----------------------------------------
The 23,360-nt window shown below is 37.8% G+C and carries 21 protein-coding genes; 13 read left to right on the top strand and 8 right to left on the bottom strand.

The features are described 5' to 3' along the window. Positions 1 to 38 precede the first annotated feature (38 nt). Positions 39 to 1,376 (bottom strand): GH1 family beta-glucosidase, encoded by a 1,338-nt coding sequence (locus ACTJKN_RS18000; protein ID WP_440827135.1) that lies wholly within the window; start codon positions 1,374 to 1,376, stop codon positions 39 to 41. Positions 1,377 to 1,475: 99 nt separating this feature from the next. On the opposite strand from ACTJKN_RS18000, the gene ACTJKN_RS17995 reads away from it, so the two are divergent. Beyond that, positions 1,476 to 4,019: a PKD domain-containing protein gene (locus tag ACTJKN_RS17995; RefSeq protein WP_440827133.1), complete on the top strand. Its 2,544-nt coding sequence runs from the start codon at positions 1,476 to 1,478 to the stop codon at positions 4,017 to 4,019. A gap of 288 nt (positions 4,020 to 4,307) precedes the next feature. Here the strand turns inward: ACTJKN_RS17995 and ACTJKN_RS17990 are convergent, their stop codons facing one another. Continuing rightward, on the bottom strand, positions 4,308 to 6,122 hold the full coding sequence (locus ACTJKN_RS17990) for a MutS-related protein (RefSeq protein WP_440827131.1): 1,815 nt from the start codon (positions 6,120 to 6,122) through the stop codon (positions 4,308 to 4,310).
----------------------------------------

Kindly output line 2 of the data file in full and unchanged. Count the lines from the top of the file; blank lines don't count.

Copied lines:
The features are described 5' to 3' along the window. Positions 1 to 38 precede the first annotated feature (38 nt). Positions 39 to 1,376 (bottom strand): GH1 family beta-glucosidase, encoded by a 1,338-nt coding sequence (locus ACTJKN_RS18000; protein ID WP_440827135.1) that lies wholly within the window; start codon positions 1,374 to 1,376, stop codon positions 39 to 41. Positions 1,377 to 1,475: 99 nt separating this feature from the next. On the opposite strand from ACTJKN_RS18000, the gene ACTJKN_RS17995 reads away from it, so the two are divergent. Beyond that, positions 1,476 to 4,019: a PKD domain-containing protein gene (locus tag ACTJKN_RS17995; RefSeq protein WP_440827133.1), complete on the top strand. Its 2,544-nt coding sequence runs from the start codon at positions 1,476 to 1,478 to the stop codon at positions 4,017 to 4,019. A gap of 288 nt (positions 4,020 to 4,307) precedes the next feature. Here the strand turns inward: ACTJKN_RS17995 and ACTJKN_RS17990 are convergent, their stop codons facing one another. Continuing rightward, on the bottom strand, positions 4,308 to 6,122 hold the full coding sequence (locus ACTJKN_RS17990) for a MutS-related protein (RefSeq protein WP_440827131.1): 1,815 nt from the start codon (positions 6,120 to 6,122) through the stop codon (positions 4,308 to 4,310).